Saturday, September 11, 2010

Delhi- History Beckons

I often wonder whether Delhi can be called a city with plenty of
muscles. Politicians may have a fair share of it but there must
be other reasons also. As we all know, Lutiyens’ Delhi coupled
with the old Delhi is a city of anyone and everyone since its early
days.

The rocky terrain, the extreme weather- terribly cold in winter
and blistering heat in summer- the continuous influx of people
migrating to this historical city bordering on the ghost of Nader
Shah and looting of peacock throne and the air of sultan perhaps
have given the city a stern, no-nonsense outlook and the people
a rough edge bordering on arrogance. You have a feeling
that ‘they are not for me nor do I for them’.

During my stay at Delhi over a decade (in the nineties), I always
felt that another Delhi was residing side by side which offered
more than the one we perceived as city of Delhi. The footprints
of history embedded in this city. Old Delhiites always reminded
me’ There is always a soft and compassionate mind string
beneath the raw tone and tenor of the exterior of the city folks

that serves like a soul’s answer to the locked doors.

Delhi ridge which is an offshoot of great Aravalli range covers a
distance of about 35 kilometers and provides the green belt of
this hustling city and quartzite rocks resembles the strong heart
of the Delhiite.

The stroll at the Buddha Jayanti Park or listening to the morning
raga at the concert in Nehru Park can make your stay at Delhi
unforgettable. Once you adjust to the tune of Delhi, you feel
unknown sources in your creative mind unblocked and the
words takes shape of poetry or song or any literary piece.

I must confess Delhi is a great place of food lovers. One good
friend of mine once remarked that Delhi’s history lies buried
not in its museums or architecture but in its food. Not to talk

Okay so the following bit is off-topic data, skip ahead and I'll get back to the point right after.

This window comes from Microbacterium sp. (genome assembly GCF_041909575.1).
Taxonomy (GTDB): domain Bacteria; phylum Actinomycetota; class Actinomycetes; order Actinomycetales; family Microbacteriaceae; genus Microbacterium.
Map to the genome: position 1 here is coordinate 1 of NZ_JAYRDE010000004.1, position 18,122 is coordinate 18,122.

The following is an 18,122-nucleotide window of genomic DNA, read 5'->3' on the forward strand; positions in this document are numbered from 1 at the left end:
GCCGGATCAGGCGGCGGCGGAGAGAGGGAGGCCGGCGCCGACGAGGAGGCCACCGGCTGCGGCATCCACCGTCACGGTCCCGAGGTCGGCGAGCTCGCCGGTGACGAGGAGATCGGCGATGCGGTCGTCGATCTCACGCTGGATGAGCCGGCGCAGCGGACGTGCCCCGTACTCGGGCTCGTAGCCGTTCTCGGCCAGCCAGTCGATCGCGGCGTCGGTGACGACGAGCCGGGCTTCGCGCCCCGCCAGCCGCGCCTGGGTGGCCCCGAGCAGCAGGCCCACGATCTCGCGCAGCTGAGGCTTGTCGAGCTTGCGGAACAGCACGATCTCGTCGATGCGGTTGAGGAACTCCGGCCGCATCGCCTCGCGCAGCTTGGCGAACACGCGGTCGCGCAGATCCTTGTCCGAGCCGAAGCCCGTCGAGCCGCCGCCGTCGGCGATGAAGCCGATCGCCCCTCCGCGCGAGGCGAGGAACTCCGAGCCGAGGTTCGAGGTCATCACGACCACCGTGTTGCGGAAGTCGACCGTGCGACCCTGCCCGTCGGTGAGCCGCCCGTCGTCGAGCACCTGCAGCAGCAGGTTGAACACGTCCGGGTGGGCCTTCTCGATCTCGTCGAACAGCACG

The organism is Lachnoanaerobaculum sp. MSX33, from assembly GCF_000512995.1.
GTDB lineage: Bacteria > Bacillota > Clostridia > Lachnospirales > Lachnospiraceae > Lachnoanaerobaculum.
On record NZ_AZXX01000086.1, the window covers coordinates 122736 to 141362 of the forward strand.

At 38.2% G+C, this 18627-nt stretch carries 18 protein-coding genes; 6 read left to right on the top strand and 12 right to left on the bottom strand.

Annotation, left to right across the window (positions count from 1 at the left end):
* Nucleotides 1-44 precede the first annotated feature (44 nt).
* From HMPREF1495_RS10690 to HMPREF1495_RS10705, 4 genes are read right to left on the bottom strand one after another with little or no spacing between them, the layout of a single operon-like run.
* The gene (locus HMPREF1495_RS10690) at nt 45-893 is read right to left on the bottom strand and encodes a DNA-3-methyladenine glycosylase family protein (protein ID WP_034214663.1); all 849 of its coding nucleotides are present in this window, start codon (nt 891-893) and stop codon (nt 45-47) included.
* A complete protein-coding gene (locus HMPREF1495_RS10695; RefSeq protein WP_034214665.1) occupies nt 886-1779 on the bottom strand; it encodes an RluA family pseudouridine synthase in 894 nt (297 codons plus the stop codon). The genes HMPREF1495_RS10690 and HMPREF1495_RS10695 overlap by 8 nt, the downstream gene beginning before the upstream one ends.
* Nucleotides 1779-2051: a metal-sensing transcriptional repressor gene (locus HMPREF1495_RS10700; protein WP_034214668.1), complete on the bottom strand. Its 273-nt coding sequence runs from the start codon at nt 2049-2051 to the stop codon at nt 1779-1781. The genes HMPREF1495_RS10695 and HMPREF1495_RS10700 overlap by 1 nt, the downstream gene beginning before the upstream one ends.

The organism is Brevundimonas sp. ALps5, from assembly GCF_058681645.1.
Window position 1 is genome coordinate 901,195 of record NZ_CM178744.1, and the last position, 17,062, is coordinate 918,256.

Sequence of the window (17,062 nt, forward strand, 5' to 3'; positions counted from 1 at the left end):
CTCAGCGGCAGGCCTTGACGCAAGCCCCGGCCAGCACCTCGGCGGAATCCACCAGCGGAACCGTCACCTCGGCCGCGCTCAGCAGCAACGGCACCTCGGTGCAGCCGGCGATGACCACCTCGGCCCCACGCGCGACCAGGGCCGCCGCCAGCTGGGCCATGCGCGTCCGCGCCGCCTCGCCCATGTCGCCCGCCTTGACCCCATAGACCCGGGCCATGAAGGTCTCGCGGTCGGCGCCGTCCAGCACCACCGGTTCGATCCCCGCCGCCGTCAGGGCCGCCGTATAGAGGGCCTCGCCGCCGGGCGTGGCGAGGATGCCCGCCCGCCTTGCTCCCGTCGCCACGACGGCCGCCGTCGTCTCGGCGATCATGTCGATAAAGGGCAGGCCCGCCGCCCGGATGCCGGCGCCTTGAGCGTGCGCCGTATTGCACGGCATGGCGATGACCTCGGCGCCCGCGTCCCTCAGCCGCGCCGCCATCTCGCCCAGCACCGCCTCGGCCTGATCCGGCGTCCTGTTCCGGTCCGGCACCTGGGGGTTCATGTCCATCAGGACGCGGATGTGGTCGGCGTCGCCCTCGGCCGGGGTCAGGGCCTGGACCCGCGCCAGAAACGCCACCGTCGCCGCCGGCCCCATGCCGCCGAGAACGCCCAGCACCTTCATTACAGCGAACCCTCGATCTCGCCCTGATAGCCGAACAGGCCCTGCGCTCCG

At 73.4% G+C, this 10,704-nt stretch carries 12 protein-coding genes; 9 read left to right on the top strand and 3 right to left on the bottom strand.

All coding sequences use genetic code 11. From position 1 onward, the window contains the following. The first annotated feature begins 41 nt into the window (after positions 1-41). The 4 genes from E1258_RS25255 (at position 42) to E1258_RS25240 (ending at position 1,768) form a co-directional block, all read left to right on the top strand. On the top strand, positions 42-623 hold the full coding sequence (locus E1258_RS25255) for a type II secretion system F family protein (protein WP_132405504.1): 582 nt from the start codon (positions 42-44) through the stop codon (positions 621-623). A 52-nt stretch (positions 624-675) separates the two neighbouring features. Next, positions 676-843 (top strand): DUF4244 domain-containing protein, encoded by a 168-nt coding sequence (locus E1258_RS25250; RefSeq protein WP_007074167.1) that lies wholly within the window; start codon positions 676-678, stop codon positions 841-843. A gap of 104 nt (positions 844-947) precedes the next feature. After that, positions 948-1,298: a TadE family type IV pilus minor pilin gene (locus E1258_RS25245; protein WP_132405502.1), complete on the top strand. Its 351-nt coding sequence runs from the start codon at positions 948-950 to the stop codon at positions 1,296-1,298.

about Paranthe Wali Gali or Mughlai and Tandoori dishes, I still
remember the taste of Korma, kebabs’ and Biriyani of Karim,
Chaat, Chole-bature and Aloo-tikki in roadside stalls, hot momo
and spicy soup in a frozen night at Delhi hut (not strictly Delhi
cuisine) or icy cold Sharbat in hot summer at Bengali Market
andTarka Roti in the Dhaba of Safdarjang Enclave

Compared to this, the culinary delight of fish and chips at
Machaan, Tandoori stuffs at Kandahar or Chinese food at
Bon Thai and Barcos pale into insignificance. We of course
enjoyed delicious Bengali food while hopping puja pandals
from Karolbagh to Sarojininagar to Munirka to Chittaranjan park
culminating in Mayur Vihar in those days.

Watching colourful Republic day parade or Beating Retreat in

winter or the blush of the flowers in Moghul Garden or Rose
garden may be the highpoint during my stay at Delhi but even
today, you can feel the resonance of history and freeze with a
sense of gratitude in the shadowy path along the various tombs,
Red Fort and the walled city pavements or in the vicinity of
Qutab Minar. As if,

these shadows shall protect me
as you stroll on by
trying to find something
you lost along your life's path

The city still breaths history notwithstanding sprawling
bungalows, posh hotels, upmarket malls and swanky
restaurants.

Whenever I visit Delhi now, I make it a point to visit Lodhi
Garden, walk around in slow pace, feel the surroundings and
sink into the history slowly till my time run out. The city still
carries on the motto ‘When the student is ready, the teacher
arrives.’
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